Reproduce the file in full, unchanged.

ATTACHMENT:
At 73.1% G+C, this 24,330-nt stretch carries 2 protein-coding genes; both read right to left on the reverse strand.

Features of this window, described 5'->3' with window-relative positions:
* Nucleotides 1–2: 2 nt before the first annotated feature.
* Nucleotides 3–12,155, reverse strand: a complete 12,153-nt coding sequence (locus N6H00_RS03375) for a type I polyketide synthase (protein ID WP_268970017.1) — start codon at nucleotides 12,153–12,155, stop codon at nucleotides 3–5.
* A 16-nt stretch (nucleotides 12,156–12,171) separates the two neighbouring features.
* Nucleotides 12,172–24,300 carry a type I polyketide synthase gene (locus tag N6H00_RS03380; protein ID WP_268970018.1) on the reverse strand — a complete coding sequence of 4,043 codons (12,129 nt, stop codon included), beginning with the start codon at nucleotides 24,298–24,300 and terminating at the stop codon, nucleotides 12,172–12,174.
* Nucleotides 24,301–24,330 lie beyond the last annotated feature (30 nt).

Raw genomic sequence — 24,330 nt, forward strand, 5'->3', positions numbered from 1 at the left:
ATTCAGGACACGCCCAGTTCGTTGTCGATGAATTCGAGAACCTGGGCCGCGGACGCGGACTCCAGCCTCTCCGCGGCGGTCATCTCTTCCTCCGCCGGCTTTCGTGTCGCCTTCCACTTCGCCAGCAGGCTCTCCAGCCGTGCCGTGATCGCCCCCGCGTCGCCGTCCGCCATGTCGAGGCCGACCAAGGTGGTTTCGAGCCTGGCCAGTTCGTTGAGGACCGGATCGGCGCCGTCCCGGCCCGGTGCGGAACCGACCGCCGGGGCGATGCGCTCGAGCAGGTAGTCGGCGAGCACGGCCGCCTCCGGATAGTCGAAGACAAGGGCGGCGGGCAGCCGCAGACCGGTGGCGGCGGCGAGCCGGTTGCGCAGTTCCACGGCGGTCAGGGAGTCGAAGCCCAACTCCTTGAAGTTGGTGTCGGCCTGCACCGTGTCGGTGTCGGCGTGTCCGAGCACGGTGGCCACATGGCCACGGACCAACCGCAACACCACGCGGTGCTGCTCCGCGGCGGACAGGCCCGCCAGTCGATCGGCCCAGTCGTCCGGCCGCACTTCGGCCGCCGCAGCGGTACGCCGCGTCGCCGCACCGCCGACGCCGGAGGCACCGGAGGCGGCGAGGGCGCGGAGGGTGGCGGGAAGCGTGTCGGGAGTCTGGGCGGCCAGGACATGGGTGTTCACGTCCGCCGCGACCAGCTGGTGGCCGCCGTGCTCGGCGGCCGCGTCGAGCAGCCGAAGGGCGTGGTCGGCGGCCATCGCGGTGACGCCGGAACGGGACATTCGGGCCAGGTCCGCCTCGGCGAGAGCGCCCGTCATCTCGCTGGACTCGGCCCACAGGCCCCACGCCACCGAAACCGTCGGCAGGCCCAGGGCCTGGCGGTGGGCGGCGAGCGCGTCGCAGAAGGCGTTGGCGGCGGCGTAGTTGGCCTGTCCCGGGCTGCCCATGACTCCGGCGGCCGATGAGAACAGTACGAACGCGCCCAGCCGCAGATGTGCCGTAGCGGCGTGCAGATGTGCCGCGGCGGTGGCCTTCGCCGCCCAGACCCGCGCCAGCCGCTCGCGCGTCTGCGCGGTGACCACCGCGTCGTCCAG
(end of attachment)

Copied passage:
At 73.1% G+C, this 24,330-nt stretch carries 2 protein-coding genes; both read right to left on the reverse strand.

Features of this window, described 5'->3' with window-relative positions:
* Nucleotides 1–2: 2 nt before the first annotated feature.
* Nucleotides 3–12,155, reverse strand: a complete 12,153-nt coding sequence (locus N6H00_RS03375) for a type I polyketide synthase (protein ID WP_268970017.1) — start codon at nucleotides 12,153–12,155, stop codon at nucleotides 3–5.
* A 16-nt stretch (nucleotides 12,156–12,171) separates the two neighbouring features.
* Nucleotides 12,172–24,300 carry a type I polyketide synthase gene (locus tag N6H00_RS03380; protein ID WP_268970018.1) on the reverse strand — a complete coding sequence of 4,043 codons (12,129 nt, stop codon included), beginning with the start codon at nucleotides 24,298–24,300 and terminating at the stop codon, nucleotides 12,172–12,174.
* Nucleotides 24,301–24,330 lie beyond the last annotated feature (30 nt).

Raw genomic sequence — 24,330 nt, forward strand, 5'->3', positions numbered from 1 at the left:
ATTCAGGACACGCCCAGTTCGTTGTCGATGAATTCGAGAACCTGGGCCGCGGACGCGGACTCCAGCCTCTCCGCGGCGGTCATCTCTTCCTCCGCCGGCTTTCGTGTCGCCTTCCACTTCGCCAGCAGGCTCTCCAGCCGTGCCGTGATCGCCCCCGCGTCGCCGTCCGCCATGTCGAGGCCGACCAAGGTGGTTTCGAGCCTGGCCAGTTCGTTGAGGACCGGATCGGCGCCGTCCCGGCCCGGTGCGGAACCGACCGCCGGGGCGATGCGCTCGAGCAGGTAGTCGGCGAGCACGGCCGCCTCCGGATAGTCGAAGACAAGGGCGGCGGGCAGCCGCAGACCGGTGGCGGCGGCGAGCCGGTTGCGCAGTTCCACGGCGGTCAGGGAGTCGAAGCCCAACTCCTTGAAGTTGGTGTCGGCCTGCACCGTGTCGGTGTCGGCGTGTCCGAGCACGGTGGCCACATGGCCACGGACCAACCGCAACACCACGCGGTGCTGCTCCGCGGCGGACAGGCCCGCCAGTCGATCGGCCCAGTCGTCCGGCCGCACTTCGGCCGCCGCAGCGGTACGCCGCGTCGCCGCACCGCCGACGCCGGAGGCACCGGAGGCGGCGAGGGCGCGGAGGGTGGCGGGAAGCGTGTCGGGAGTCTGGGCGGCCAGGACATGGGTGTTCACGTCCGCCGCGACCAGCTGGTGGCCGCCGTGCTCGGCGGCCGCGTCGAGCAGCCGAAGGGCGTGGTCGGCGGCCATCGCGGTGACGCCGGAACGGGACATTCGGGCCAGGTCCGCCTCGGCGAGAGCGCCCGTCATCTCGCTGGACTCGGCCCACAGGCCCCACGCCACCGAAACCGTCGGCAGGCCCAGGGCCTGGCGGTGGGCGGCGAGCGCGTCGCAGAAGGCGTTGGCGGCGGCGTAGTTGGCCTGTCCCGGGCTGCCCATGACTCCGGCGGCCGATGAGAACAGTACGAACGCGCCCAGCCGCAGATGTGCCGTAGCGGCGTGCAGATGTGCCGCGGCGGTGGCCTTCGCCGCCCAGACCCGCGCCAGCCGCTCGCGCGTCTGCGCGGTGACCACCGCGTCGTCCAG